Virginia officials address Prince William group’s vaccine equity concerns

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Virginia health officials responded to concerns Monday night from the Prince William chapter of the National Coalition of 100 Black Women about equity in the COVID-19 vaccine rollout in the county.

The virtual meeting was prompted by a letter the chapter sent in mid-March regarding what so far has been disproportionate distribution of the vaccine by race and ethnicity. Officials from the Virginia Department of Health and leaders of the state’s vaccination effort tried to assure the coalition members that more is being done to get doses to Black and Hispanic people in the county.

Dr. Norman Oliver, Virginia’s health commissioner, told the group that vaccine rates among Black and Hispanic Virginians is steadily improving. During the first phase of the rollout, about 12% of the doses supplied by state health departments wound up in the arms of Black residents. For the Hispanic population, the number was even lower at 6%.

Today, Oliver said, African-Americans make up about 18% of those currently receiving shots, and Hispanic or Latino residents make up about 12%. The state is about 20% African-American and roughly 10% Hispanic.

The story in Prince William is different, though. Of the roughly 63,956 people in the county who’ve received at least one shot and whose race or ethnicity was reported, 19.5% have been Hispanic and 13.1% have been African-American. According to the Census Bureau’s 2019 population estimate, the county is 24.5% Hispanic or Latino and 22.2% Black or African-American.

That disparity drove the coalition members to write health department officials asking that they do more to get shots in the arms of Black and Hispanic residents.

“Over the past months, we observed that the turnout for people of color in PWC is very low compared to their white counterparts. We are devastated that the State has not taken enough initiatives or provided leadership to meet the needs of our people of color constituents,” the letter to Oliver reads.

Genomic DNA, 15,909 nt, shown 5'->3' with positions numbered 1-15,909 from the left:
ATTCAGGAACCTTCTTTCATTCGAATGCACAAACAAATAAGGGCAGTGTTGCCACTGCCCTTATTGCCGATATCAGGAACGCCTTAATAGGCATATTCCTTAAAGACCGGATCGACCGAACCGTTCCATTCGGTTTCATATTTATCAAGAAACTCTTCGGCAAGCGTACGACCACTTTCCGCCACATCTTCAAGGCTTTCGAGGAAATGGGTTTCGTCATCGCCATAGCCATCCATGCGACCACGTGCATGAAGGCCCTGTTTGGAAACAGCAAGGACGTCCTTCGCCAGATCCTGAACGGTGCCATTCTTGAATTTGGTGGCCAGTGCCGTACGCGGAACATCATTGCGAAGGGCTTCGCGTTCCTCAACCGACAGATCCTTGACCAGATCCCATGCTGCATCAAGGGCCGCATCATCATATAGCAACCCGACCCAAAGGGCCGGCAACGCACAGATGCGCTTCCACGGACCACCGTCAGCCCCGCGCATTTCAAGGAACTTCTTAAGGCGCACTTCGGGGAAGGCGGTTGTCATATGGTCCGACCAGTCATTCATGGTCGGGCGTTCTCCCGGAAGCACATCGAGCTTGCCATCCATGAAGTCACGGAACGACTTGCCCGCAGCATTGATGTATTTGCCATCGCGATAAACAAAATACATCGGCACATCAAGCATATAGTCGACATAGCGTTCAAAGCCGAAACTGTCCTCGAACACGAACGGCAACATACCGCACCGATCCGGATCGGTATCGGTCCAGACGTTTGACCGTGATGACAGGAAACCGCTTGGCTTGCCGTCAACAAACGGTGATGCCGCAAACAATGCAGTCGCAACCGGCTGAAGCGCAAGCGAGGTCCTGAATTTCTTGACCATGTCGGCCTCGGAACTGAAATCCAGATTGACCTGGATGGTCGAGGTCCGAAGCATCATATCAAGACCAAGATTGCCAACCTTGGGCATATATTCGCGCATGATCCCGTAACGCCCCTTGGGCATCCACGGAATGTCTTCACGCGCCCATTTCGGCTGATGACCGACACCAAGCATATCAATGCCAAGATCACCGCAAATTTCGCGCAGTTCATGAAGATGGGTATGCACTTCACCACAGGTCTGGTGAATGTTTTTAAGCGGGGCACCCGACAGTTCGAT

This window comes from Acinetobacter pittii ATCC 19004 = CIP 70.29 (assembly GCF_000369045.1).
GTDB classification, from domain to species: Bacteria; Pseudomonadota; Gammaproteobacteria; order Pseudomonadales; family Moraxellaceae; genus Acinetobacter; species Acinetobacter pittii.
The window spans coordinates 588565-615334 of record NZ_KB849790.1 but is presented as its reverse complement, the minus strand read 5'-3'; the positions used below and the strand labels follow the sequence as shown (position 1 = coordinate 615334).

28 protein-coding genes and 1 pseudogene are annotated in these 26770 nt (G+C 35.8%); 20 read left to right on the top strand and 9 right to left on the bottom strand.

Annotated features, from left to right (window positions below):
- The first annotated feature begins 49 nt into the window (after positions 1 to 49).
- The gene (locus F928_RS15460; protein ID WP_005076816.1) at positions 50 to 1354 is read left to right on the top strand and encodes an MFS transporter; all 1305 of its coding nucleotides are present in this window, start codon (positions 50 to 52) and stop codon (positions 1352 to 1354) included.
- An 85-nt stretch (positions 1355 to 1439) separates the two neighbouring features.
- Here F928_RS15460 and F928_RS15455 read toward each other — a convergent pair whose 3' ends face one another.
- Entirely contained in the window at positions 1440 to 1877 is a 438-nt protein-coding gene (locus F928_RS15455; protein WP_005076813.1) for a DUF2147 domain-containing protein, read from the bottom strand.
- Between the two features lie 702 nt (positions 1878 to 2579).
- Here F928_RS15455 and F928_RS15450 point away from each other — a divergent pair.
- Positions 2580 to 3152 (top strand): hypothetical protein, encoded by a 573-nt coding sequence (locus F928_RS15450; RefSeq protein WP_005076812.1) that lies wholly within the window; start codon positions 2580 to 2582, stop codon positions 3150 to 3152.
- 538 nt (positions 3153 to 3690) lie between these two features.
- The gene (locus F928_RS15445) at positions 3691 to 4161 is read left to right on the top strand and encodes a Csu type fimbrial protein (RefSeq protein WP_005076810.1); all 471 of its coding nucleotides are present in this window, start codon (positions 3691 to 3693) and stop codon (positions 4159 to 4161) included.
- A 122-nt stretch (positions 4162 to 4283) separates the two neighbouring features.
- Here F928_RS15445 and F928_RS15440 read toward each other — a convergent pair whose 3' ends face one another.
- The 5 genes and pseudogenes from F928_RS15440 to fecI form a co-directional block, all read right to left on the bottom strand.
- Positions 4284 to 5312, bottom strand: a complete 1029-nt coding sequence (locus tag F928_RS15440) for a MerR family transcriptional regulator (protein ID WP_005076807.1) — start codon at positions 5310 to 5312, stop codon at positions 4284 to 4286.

Along with a list of recommendations, the chapter said there were two sides to the core issue of disproportionate distribution. First, vaccination access should be expanded for Black and Hispanic people by establishing more vaccine clinics in their neighborhoods as well as along bus routes and aggressively advertising them. But they also said that health officials should be more proactive in pushing back against some of the misleading narratives being passed around about the vaccine itself.

Bishop Patrick Thomas of Dale City Christian Church told state officials that he could see the situation improving to some degree and that more of his congregants were successful in registering for vaccines.

But still some concerns persisted, he said. In particular, some parishioners had told him that they’d be waiting because of the “emergency” authorization of the vaccines, which some people thought to mean that they weren’t fully vetted.

“One of the things that we are hearing among our people is, they’re saying that the CDC really hasn’t approved the vaccine, it’s emergency approved,” said Thomas, asking for guidance on how to respond to that concern.